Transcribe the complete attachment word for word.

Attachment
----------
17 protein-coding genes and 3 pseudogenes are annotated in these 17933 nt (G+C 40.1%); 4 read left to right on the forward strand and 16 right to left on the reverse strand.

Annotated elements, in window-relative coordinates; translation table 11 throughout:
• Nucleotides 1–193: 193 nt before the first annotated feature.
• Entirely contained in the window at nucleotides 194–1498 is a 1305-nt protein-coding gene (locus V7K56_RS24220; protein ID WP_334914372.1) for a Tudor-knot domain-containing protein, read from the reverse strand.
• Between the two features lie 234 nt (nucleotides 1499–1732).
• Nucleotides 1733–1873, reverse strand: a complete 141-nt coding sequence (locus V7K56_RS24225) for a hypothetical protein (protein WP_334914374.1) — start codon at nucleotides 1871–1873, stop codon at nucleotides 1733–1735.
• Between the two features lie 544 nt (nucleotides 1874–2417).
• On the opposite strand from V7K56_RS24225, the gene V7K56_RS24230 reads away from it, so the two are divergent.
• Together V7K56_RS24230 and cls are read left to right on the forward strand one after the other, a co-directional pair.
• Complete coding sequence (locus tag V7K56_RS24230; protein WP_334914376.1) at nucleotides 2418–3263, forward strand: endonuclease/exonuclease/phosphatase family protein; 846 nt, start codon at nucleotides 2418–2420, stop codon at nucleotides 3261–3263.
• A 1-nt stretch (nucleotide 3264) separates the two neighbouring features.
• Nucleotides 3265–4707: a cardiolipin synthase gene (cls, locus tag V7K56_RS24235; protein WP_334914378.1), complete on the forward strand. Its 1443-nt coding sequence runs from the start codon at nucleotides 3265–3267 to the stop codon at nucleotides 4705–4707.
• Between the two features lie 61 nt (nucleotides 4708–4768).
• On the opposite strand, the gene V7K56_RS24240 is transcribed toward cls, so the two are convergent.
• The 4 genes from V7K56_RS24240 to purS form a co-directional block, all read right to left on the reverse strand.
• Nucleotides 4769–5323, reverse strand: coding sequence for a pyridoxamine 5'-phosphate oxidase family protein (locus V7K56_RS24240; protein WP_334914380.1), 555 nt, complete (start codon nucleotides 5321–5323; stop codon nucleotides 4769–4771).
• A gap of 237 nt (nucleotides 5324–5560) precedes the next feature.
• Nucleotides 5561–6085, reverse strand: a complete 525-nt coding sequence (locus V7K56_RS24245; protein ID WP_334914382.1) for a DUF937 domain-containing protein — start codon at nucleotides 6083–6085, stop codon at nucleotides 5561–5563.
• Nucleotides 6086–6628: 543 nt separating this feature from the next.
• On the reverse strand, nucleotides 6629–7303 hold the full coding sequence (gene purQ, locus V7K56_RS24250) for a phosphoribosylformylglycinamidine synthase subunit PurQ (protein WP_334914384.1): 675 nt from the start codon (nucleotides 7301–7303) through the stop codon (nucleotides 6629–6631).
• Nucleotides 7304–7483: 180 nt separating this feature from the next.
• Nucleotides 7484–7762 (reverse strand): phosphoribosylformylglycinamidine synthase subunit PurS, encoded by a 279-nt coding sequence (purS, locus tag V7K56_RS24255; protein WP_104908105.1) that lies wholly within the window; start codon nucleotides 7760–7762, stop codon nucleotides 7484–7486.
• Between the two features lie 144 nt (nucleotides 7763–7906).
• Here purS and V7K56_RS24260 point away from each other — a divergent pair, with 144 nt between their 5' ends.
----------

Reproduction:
17 protein-coding genes and 3 pseudogenes are annotated in these 17933 nt (G+C 40.1%); 4 read left to right on the forward strand and 16 right to left on the reverse strand.

Annotated elements, in window-relative coordinates; translation table 11 throughout:
• Nucleotides 1–193: 193 nt before the first annotated feature.
• Entirely contained in the window at nucleotides 194–1498 is a 1305-nt protein-coding gene (locus V7K56_RS24220; protein ID WP_334914372.1) for a Tudor-knot domain-containing protein, read from the reverse strand.
• Between the two features lie 234 nt (nucleotides 1499–1732).
• Nucleotides 1733–1873, reverse strand: a complete 141-nt coding sequence (locus V7K56_RS24225) for a hypothetical protein (protein WP_334914374.1) — start codon at nucleotides 1871–1873, stop codon at nucleotides 1733–1735.
• Between the two features lie 544 nt (nucleotides 1874–2417).
• On the opposite strand from V7K56_RS24225, the gene V7K56_RS24230 reads away from it, so the two are divergent.
• Together V7K56_RS24230 and cls are read left to right on the forward strand one after the other, a co-directional pair.
• Complete coding sequence (locus tag V7K56_RS24230; protein WP_334914376.1) at nucleotides 2418–3263, forward strand: endonuclease/exonuclease/phosphatase family protein; 846 nt, start codon at nucleotides 2418–2420, stop codon at nucleotides 3261–3263.
• A 1-nt stretch (nucleotide 3264) separates the two neighbouring features.
• Nucleotides 3265–4707: a cardiolipin synthase gene (cls, locus tag V7K56_RS24235; protein WP_334914378.1), complete on the forward strand. Its 1443-nt coding sequence runs from the start codon at nucleotides 3265–3267 to the stop codon at nucleotides 4705–4707.
• Between the two features lie 61 nt (nucleotides 4708–4768).
• On the opposite strand, the gene V7K56_RS24240 is transcribed toward cls, so the two are convergent.
• The 4 genes from V7K56_RS24240 to purS form a co-directional block, all read right to left on the reverse strand.
• Nucleotides 4769–5323, reverse strand: coding sequence for a pyridoxamine 5'-phosphate oxidase family protein (locus V7K56_RS24240; protein WP_334914380.1), 555 nt, complete (start codon nucleotides 5321–5323; stop codon nucleotides 4769–4771).
• A gap of 237 nt (nucleotides 5324–5560) precedes the next feature.
• Nucleotides 5561–6085, reverse strand: a complete 525-nt coding sequence (locus V7K56_RS24245; protein ID WP_334914382.1) for a DUF937 domain-containing protein — start codon at nucleotides 6083–6085, stop codon at nucleotides 5561–5563.
• Nucleotides 6086–6628: 543 nt separating this feature from the next.
• On the reverse strand, nucleotides 6629–7303 hold the full coding sequence (gene purQ, locus V7K56_RS24250) for a phosphoribosylformylglycinamidine synthase subunit PurQ (protein WP_334914384.1): 675 nt from the start codon (nucleotides 7301–7303) through the stop codon (nucleotides 6629–6631).
• Nucleotides 7304–7483: 180 nt separating this feature from the next.
• Nucleotides 7484–7762 (reverse strand): phosphoribosylformylglycinamidine synthase subunit PurS, encoded by a 279-nt coding sequence (purS, locus tag V7K56_RS24255; protein WP_104908105.1) that lies wholly within the window; start codon nucleotides 7760–7762, stop codon nucleotides 7484–7486.
• Between the two features lie 144 nt (nucleotides 7763–7906).
• Here purS and V7K56_RS24260 point away from each other — a divergent pair, with 144 nt between their 5' ends.